October 3, 2023

I am not a perfect person, but I try to do the right thing. I recycle my bottles and cans. I return my grocery store cart. I tip at least 20 percent, even if it’s just for a cup of coffee.

But I’ve been doing something wrong for years and had zero idea. Did you know you’re not supposed to throw away your phone chargers? Like your little iPhone charger that breaks every four months? The dinky knockoff you got from CVS? Yeah… No, you’re not supposed to pitch that in the garbage. You’re supposed to recycle them like a computer, TV, or any other electronics that seem much more complex than a cable sold for twenty bucks. I am sincerely asking: Who knew this?

When I learned this fact, I was left with a lot of questions. First and foremost: What the hell? Second: How the hell do you recycle a phone charger?

As it turns out, I wasn’t alone in my ignorance. According to refurbished tech seller Decluttr, of the 2,400 people surveyed on Reddit — obviously, this is a non-scientific poll — 75 percent don’t dispose of their chargers correctly. Truthfully, I do not believe 25 percent did know there was a correct way.

Fifty-five percent of respondents in the survey said they throw old chargers away in the trash, while 17 percent said “other,” with lots of comments that suggested they just chuck their charging cables and charging bricks in a drawer somewhere. Just 25 percent said they take their old chargers to a recycling center, which is how you’re supposed to do it. Only three percent said they contacted local authorities for disposal advice. (Please give me a second to call New York Mayor Eric Adams about my phone charger.)

I suppose if I sat back and thought about it I’d realize chargers should be recycled. After all, they have plastic and metals and, not to get too far into the scientific weeds, the stuff that makes the electricity go vroom-vroom into the phone. They essentially create electronic waste or e-waste — and CNN reports that there are roughly “66 million tons of electronic waste generated each year.” In an effort to limit the amount of e-waste it produces, Apple has a global recycling program where you can bring your old, busted Apple charging bricks and cables — online and in stores — and they will take care of it for you. This will probably be useful information when and if you upgrade to the new iPhone 15 models, which now come with a universal USB-C connector instead of a Lightning port.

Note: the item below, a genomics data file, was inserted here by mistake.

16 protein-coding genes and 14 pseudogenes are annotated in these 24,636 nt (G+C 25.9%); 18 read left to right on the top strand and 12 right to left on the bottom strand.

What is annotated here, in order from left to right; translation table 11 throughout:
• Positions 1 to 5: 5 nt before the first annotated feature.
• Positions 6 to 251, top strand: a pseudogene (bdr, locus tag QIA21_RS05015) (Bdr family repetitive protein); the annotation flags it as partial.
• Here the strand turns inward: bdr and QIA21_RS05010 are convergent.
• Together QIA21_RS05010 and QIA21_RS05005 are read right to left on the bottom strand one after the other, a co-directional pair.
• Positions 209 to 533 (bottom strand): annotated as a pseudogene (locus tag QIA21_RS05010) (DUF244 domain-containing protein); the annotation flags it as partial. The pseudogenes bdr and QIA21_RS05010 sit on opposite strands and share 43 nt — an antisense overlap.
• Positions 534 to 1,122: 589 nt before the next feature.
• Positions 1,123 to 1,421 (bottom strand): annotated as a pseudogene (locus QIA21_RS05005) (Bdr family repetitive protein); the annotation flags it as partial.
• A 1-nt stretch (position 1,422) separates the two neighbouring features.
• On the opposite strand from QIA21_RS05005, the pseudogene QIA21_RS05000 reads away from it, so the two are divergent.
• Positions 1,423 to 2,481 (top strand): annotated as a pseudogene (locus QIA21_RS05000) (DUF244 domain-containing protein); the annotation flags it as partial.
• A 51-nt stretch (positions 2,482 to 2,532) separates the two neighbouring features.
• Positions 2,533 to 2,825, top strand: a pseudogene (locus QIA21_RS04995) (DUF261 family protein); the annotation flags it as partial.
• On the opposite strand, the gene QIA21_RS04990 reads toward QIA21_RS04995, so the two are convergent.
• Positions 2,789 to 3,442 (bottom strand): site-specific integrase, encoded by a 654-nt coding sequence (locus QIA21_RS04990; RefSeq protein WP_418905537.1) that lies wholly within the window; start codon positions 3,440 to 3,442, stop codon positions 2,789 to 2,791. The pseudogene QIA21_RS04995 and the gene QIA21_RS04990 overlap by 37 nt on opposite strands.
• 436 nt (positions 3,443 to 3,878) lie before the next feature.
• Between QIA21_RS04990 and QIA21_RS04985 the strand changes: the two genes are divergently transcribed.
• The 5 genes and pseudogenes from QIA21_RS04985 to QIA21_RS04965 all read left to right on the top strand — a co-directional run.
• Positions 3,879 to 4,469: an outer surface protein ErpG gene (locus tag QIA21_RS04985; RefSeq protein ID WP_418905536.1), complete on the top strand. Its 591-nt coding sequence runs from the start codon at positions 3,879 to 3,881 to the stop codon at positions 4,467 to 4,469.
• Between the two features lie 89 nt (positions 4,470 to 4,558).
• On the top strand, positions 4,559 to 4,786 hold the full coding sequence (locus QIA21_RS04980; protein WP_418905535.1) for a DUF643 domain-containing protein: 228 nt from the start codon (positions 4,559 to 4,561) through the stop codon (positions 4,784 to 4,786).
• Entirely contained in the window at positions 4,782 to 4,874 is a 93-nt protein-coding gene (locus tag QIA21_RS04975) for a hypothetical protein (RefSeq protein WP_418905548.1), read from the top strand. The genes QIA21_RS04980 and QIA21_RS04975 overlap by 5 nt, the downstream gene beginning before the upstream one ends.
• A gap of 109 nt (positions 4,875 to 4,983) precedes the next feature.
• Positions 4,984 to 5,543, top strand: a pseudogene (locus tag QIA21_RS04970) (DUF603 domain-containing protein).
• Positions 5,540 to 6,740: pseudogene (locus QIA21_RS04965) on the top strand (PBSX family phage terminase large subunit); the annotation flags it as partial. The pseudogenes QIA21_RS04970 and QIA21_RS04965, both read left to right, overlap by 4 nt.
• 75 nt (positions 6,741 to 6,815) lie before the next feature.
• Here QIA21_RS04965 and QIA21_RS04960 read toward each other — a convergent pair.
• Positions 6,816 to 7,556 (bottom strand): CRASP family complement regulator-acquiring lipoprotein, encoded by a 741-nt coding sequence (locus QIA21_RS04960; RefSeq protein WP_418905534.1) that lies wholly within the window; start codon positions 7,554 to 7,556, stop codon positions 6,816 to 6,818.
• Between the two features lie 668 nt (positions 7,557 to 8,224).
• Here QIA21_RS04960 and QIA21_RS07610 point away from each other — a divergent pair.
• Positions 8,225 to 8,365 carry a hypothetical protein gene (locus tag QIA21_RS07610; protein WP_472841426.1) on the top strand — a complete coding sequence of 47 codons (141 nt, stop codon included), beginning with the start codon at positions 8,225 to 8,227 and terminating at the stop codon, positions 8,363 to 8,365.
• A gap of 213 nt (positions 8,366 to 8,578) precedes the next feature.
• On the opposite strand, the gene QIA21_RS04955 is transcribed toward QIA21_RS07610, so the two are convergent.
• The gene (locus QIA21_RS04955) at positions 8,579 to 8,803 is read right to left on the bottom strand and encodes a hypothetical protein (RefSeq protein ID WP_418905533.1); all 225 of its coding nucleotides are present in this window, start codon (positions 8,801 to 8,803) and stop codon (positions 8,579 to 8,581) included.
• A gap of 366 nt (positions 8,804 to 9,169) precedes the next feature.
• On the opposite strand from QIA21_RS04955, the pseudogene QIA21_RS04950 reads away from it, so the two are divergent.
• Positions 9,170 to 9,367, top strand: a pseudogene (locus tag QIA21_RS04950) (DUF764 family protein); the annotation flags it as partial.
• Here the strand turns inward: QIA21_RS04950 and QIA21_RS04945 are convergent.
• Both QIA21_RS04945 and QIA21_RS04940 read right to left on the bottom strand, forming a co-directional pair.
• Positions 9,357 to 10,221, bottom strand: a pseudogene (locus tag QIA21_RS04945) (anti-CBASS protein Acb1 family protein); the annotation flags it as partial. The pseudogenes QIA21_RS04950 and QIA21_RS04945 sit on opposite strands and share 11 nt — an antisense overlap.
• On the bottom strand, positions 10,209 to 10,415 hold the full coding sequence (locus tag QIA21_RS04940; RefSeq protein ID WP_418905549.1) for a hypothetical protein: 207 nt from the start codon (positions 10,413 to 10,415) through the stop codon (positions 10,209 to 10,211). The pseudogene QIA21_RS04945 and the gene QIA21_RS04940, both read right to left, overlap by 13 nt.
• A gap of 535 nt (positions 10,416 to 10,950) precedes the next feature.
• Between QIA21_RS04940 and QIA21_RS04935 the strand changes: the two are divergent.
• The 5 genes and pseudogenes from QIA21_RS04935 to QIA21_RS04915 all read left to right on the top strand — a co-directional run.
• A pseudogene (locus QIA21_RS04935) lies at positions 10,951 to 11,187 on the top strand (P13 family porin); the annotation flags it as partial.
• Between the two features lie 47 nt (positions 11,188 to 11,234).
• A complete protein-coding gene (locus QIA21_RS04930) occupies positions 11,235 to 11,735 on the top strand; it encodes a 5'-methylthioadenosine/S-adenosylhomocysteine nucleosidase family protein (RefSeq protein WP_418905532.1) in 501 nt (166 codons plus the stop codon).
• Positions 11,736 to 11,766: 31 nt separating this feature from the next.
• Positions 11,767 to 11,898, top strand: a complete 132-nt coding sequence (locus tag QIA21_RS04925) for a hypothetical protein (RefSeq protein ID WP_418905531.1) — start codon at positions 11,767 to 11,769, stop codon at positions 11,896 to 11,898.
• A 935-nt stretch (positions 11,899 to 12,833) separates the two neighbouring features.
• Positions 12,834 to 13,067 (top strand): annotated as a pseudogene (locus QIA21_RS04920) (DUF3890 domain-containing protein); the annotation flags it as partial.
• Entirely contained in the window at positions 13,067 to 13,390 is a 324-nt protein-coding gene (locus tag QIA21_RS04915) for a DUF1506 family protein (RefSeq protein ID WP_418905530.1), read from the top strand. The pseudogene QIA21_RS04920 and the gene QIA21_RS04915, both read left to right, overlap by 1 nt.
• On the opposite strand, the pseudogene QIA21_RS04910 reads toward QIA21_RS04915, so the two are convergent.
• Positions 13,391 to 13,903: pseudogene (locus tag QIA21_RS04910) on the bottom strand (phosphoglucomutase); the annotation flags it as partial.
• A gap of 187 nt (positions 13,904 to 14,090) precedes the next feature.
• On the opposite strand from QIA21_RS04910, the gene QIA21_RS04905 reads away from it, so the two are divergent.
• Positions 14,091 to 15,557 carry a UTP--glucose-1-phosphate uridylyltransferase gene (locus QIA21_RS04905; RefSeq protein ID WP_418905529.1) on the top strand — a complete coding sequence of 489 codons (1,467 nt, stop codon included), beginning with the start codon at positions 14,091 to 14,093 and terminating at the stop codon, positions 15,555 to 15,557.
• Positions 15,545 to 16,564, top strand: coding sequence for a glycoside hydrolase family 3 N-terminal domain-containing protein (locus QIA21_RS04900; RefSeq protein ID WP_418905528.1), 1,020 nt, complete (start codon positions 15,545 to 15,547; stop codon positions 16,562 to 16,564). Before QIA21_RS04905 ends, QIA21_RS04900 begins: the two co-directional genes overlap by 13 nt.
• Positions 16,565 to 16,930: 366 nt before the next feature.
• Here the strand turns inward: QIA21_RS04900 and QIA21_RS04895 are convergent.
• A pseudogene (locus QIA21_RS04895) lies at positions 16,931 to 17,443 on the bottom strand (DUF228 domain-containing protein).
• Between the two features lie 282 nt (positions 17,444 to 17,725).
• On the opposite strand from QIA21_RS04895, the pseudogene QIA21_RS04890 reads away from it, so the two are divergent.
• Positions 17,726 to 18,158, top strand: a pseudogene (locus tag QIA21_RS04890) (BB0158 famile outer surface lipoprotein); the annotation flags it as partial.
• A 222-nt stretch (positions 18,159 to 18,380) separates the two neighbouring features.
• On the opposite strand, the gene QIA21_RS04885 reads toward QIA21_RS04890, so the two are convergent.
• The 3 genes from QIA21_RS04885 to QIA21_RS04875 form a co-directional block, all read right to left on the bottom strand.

Still, I can’t tell you how many times I’ve mindlessly pitched a dead charger into the garbage. If you, like me, didn’t know that cables and power blocks aren’t supposed to be chucked, then Lifehacker has you covered on how to recycle those parts if you’re looking for more environmentally friendly ways to dispose of them.

Let’s be real though: I am not going to make a trip to an e-waste center when the time comes to replace my charger. I know myself. Those suckers will join my dead AA batteries in a forgotten drawer. Not garbage. But not useful. Forever in a state of electronic limbo.

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